Accountable care organizations (ACOs) have generated a slight reduction in overall Medicare spending, a new analysis found — adding another viewpoint to a growing and occasionally contradictory body of research.
The Medicare Payment Advisory Commission (MedPAC) determined that ACOs led to a 1 to 2 percentage-point drop in Medicare outlays between 2013 and 2016, though the agency also acknowledged that accurately determining the program’s success is a difficult task.
“We found that decisions about how the treatment and comparison groups are defined can affect the magnitude and validity of estimates of program savings,” MedPAC observed in its June report to Congress, which the agency released at the end of last week.
Under the auspices of the Medicare Shared Savings Program (MSSP), ACOs look to rein in overall government health care spending by encouraging providers across the spectrum to work together. If the cost of caring for the patients within the ACO falls below a set benchmark, providers in the group could potentially receive shared-savings bonuses; if the ACO fails to meet the benchmark, operators could be on the hook for penalty payments.
Since launching in 2012, the MSSP program has grown to include 432 ACOs caring for 7.9 million beneficiaries by 2016, according to MedPAC. But whether or not the organizations actually save money has been a somewhat controversial topic in the space, with a variety of studies reaching multiple conclusions.
For instance, a May study from the United Hospital Fund determined that ACOs in New York State generated a net loss to the government of $70 million in 2017, or $75 per enrolled beneficiary; a 2018 probe by consulting firm Avalere Health pegged the loss between 2013 and 2016 at $384 million, compared to a projected $1.7 billion savings over that span.
But the program itself remains young and under constant experimentation from the Centers for Medicare & Medicaid Services (CMS), which has worked to encourage ACOs to take on greater amounts of risk — a move that officials hope would lead to more cost savings.
In addition, that same Avalere study found that ACOs that made it into their fourth year of operation saved the government $152 million, indicating that the organizations may simply need time to achieve the efficiencies and relationships necessary to make the model work.
Even how researchers determine ACO success remains a point of discussion and difficulty. In response to the United Hospital Fund study, the National Association of ACOs (NAACOS) pointed out that the estimated losses were based on CMS’s spending targets — a method that the trade group says is inaccurate.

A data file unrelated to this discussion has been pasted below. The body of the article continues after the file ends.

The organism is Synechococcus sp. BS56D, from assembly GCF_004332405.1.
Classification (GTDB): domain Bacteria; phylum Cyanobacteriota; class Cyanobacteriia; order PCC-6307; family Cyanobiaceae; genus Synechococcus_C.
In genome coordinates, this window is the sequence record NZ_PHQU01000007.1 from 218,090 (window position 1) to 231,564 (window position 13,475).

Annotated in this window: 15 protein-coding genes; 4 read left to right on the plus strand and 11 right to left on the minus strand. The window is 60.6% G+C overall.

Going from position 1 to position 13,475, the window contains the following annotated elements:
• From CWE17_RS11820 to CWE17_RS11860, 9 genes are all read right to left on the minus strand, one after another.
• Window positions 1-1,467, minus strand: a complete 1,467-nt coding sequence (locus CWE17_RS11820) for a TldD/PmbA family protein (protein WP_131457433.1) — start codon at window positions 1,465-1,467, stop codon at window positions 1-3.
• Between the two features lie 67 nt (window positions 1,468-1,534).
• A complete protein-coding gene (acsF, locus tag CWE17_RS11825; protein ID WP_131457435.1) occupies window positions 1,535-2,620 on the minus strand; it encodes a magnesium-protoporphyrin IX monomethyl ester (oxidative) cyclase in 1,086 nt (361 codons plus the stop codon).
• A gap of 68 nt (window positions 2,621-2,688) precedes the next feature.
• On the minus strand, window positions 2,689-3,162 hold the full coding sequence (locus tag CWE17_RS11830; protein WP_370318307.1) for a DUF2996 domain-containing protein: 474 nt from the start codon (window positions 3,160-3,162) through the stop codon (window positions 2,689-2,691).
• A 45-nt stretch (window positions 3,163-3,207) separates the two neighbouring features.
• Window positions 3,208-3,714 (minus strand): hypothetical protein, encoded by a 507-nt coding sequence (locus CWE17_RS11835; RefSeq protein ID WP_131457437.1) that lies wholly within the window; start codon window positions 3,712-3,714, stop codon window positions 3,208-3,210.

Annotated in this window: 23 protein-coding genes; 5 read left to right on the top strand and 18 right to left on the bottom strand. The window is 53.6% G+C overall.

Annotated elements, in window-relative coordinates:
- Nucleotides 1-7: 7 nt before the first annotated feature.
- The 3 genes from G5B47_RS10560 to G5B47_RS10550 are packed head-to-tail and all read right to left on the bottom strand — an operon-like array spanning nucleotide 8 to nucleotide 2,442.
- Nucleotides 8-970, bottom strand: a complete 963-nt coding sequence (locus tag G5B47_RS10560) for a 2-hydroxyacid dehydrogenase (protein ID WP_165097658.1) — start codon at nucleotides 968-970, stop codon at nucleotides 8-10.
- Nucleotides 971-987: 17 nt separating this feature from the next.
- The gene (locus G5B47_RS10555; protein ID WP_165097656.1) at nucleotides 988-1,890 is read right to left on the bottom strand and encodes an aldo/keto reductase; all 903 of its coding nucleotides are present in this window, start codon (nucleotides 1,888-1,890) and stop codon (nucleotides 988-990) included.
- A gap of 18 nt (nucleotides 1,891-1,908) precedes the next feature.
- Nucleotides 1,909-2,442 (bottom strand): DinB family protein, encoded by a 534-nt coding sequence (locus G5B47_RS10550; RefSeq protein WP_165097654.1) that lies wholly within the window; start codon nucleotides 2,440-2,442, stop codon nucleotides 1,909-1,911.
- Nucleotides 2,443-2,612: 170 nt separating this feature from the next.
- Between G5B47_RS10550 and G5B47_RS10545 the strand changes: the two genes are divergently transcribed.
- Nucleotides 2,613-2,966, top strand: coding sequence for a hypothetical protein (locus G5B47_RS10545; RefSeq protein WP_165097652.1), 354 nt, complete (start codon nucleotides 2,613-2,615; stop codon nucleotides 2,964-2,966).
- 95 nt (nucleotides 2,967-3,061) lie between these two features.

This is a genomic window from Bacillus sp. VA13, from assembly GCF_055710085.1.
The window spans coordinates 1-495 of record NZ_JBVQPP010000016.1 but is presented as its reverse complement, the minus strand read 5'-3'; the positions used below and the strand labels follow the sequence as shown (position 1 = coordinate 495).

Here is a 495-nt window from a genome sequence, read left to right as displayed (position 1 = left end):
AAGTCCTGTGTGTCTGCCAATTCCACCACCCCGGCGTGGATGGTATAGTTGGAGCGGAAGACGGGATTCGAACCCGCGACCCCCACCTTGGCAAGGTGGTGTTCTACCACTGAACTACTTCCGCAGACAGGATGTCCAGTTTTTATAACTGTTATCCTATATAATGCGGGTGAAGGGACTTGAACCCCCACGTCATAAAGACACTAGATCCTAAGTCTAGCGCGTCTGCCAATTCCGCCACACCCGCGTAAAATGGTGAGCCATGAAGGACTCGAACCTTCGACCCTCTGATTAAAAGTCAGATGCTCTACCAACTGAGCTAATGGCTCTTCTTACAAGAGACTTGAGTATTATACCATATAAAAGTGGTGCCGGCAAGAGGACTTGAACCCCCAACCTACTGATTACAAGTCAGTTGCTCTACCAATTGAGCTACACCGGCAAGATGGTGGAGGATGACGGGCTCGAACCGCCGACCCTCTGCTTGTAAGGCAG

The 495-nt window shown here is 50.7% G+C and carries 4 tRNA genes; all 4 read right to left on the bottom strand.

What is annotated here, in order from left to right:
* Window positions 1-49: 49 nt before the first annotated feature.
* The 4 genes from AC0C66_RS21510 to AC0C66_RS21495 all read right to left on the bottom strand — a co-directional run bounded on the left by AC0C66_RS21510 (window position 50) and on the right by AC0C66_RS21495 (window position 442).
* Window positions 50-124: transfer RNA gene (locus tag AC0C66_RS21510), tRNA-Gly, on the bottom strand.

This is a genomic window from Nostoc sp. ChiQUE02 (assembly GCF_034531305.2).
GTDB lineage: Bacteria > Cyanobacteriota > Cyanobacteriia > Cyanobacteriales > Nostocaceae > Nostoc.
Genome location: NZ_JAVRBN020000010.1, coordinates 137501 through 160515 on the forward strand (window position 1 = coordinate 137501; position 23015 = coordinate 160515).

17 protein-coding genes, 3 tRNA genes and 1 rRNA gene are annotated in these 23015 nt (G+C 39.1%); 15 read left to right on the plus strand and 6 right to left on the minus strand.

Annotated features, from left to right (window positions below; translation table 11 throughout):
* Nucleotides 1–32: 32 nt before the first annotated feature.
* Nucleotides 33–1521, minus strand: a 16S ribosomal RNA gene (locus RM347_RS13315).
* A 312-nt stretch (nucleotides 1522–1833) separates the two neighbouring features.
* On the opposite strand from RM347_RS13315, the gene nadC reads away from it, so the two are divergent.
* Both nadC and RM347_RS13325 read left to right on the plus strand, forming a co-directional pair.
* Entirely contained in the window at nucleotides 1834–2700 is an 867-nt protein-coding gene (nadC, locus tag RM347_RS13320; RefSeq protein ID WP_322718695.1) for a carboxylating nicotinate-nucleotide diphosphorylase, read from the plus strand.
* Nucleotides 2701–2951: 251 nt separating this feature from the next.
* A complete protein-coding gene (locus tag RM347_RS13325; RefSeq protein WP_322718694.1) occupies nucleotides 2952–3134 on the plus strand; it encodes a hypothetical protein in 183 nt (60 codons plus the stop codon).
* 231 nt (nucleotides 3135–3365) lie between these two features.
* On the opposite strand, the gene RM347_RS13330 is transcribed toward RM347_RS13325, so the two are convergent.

“While true, looking at ACO performance compared to CMS-set spending targets is an overly simplified, wrong way to judge ACOs,” David Pittman, health policy and communications advisor for NAACOS, told SNN in an e-mail. “It doesn’t compare what Medicare spending would be like in the absence of ACOs. This method shows large savings driving by ACOs.”
Using the latter method, analytics firm Dobson DaVanzo & Associates determined that ACOs actually saved the government about $2.7 billion between 2013 and 2016 in a NAACOS-commissioned report issued last December.
MedPAC similarly used that “counterfactual” method of determining ACOs’ gains and losses.
“Benchmarks and counterfactuals differ because benchmarks are set in advance and designed to create incentives for individual ACOs and to fulfill policy goals,” MedPAC wrote. “Counterfactual analysis is done after the fact using trends in expenditures for beneficiaries in comparison groups.”
Still, MedPAC — a non-partisan arm of the federal legislative branch that advises Congress on Medicare matters — noted that its savings estimates did not account for bonus payments awarded to top performers.
“The program will generate net savings only if MSSP bonus payments (shared savings) are less than spending reductions resulting from lower service use,” MedPAC wrote.
NAACOS celebrated the determination in a statement provided to SNN, noting that while the savings were described as “modest” in the MedPAC report, one or two percentage points could mean billions on the scale of the Medicare program.
“No other payment innovation by CMS has generated the cost-saving results as ACO programs,” NAACOS president Clif Gaus said in the statement. “Today’s MedPAC report ends debate on whether or not ACOs save money and provides further evidence that Congress and CMS should enact positive changes to increase participation to help increase savings already yielded.”
MedPAC prepares two annual reports to Congress, with the most recent June release dedicated largely to its plan for a unified, site-neutral post-acute payment system; in a separate section of the report, the agency also alleged that PAC providers use resident assessments to boost payments instead of accurately capturing patient needs.